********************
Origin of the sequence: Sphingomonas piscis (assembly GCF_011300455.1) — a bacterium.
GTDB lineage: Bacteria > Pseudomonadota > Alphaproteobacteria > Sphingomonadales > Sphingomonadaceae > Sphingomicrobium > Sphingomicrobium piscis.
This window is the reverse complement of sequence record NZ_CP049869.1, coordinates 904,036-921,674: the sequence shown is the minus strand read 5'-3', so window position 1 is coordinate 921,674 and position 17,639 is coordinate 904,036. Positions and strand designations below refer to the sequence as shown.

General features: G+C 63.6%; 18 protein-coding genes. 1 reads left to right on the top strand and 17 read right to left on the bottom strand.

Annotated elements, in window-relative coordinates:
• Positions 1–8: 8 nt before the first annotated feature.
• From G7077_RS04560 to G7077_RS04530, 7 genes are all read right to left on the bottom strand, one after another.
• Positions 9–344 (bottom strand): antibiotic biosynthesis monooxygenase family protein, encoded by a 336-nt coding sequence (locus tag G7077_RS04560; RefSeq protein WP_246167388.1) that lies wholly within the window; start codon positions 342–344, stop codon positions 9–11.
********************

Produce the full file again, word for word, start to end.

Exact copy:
Origin of the sequence: Sphingomonas piscis (assembly GCF_011300455.1) — a bacterium.
GTDB lineage: Bacteria > Pseudomonadota > Alphaproteobacteria > Sphingomonadales > Sphingomonadaceae > Sphingomicrobium > Sphingomicrobium piscis.
This window is the reverse complement of sequence record NZ_CP049869.1, coordinates 904,036-921,674: the sequence shown is the minus strand read 5'-3', so window position 1 is coordinate 921,674 and position 17,639 is coordinate 904,036. Positions and strand designations below refer to the sequence as shown.

General features: G+C 63.6%; 18 protein-coding genes. 1 reads left to right on the top strand and 17 read right to left on the bottom strand.

Annotated elements, in window-relative coordinates:
• Positions 1–8: 8 nt before the first annotated feature.
• From G7077_RS04560 to G7077_RS04530, 7 genes are all read right to left on the bottom strand, one after another.
• Positions 9–344 (bottom strand): antibiotic biosynthesis monooxygenase family protein, encoded by a 336-nt coding sequence (locus tag G7077_RS04560; RefSeq protein WP_246167388.1) that lies wholly within the window; start codon positions 342–344, stop codon positions 9–11.